On Wednesday, Google released its earnings statement for Q1 of 2014, reporting revenue of $15.4 billion, up 19 percent year on year, and an increase in net income.
But the numbers come in shy of analysts’ expectations, which projected the company to rake in $15.58 billion. Google’s earnings-per-share came in at $6.27 — roughly five cents off from analysts’ projections of $6.33 to $6.41.
According to Google, traffic acquisition costs increased to $3.23 billion in the first quarter of 2014, representing 23 percent of advertising revenues. Mean while, cost-per-click continues to go down, decreasing 9 percent over the first quarter of 2013 and remaining steady throughout the year, although the number of paid clicks on its advertising network jumped 26 percent compared to the same period last year.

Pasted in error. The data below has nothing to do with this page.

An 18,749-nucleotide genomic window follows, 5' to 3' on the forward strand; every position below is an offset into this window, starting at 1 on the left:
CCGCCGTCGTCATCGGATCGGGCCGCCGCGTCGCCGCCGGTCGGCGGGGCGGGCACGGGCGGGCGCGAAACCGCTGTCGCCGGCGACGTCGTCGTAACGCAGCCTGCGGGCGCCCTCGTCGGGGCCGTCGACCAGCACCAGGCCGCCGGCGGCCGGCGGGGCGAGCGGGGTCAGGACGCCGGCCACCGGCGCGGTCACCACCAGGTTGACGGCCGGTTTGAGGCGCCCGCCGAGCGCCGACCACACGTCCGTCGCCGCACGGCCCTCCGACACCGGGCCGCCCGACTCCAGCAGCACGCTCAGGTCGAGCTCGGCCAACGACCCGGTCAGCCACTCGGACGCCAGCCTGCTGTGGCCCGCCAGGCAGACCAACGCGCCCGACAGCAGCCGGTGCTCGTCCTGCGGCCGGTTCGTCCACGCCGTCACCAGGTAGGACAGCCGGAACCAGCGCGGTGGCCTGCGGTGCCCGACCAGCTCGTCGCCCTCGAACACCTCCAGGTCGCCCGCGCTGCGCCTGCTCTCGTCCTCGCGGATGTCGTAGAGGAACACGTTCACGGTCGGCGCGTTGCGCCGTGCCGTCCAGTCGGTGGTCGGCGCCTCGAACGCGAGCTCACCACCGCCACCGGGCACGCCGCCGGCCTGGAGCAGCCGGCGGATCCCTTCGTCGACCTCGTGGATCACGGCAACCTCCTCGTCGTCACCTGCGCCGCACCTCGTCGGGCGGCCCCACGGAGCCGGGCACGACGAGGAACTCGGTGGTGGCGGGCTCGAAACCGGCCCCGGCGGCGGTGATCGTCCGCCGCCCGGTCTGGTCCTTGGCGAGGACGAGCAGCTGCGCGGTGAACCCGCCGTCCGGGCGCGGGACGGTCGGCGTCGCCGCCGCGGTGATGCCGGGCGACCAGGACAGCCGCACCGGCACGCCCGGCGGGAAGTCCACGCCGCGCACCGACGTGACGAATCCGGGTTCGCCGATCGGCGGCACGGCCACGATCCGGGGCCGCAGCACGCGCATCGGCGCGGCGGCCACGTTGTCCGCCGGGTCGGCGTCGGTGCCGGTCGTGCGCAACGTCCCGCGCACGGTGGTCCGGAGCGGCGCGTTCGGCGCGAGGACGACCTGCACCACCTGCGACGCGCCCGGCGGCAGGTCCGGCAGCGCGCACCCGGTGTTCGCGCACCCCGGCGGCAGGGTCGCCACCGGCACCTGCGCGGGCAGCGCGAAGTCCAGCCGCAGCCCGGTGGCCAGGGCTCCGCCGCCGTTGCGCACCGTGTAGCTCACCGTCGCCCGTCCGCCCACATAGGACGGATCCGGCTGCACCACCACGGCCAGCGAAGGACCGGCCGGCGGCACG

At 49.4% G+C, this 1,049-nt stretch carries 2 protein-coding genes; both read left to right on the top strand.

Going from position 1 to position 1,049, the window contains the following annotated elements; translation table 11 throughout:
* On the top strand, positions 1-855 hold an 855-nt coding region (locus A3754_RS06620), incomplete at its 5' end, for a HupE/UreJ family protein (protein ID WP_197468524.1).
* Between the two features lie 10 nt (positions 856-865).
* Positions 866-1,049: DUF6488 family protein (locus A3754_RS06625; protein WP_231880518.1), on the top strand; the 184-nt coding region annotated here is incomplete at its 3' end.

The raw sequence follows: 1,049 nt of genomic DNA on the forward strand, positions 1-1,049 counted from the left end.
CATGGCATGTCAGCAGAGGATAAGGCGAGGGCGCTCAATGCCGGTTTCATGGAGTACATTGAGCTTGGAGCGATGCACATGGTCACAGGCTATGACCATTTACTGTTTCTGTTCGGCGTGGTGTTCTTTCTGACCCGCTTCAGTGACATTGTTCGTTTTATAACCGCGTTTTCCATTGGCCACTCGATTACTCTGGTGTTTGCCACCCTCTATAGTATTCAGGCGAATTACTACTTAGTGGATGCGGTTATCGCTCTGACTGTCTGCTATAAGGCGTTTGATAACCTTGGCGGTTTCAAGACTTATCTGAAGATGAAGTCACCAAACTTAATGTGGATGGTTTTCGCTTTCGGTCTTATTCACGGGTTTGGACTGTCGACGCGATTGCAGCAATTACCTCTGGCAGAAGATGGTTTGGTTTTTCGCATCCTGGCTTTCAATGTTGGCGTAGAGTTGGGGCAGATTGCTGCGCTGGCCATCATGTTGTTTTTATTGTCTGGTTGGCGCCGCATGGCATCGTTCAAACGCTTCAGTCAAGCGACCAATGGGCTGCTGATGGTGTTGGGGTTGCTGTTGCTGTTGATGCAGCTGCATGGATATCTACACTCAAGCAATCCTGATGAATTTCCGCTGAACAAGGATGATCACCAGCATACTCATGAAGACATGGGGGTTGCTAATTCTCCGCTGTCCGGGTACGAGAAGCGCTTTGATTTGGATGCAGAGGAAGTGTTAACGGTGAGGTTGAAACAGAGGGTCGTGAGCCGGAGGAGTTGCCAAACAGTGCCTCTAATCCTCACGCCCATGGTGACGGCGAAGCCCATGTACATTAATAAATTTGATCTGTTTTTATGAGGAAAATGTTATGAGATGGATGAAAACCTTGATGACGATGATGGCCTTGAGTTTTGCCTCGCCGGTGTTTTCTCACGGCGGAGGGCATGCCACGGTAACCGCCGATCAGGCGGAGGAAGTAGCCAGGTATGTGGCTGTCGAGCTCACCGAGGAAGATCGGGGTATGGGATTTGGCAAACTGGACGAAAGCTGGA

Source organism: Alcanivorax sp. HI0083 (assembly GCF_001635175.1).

One major point explored on the company’s earnings call Wednesday afternoon was the gap Google sees between declining cost-per-click numbers and the slow rise in value of mobile ads. When asked during the company’s earnings call, Nikesh Arora, SVP and CBO at Google, said that the gap will close in due time as mobile information becomes richer for ads:
The way to think about it is that in mobile, you have location and context of individuals, which you don’t have on the desktop. The more you know about the user in their context, the more effective advertising you can provide them. There’s a whole bunch of building blocks that need to come into play to close the gap.
“Motorola had a great quarter in Q1, with the Moto G showing strong sales momentum, especially in emerging markets,” said Google CFO Patrick Pichette on the company’s earnings call. “The team continues to be hard at work, and we look forward to seeing them join up with Lenovo soon.”
This article was updated to include content from Google’s earnings call.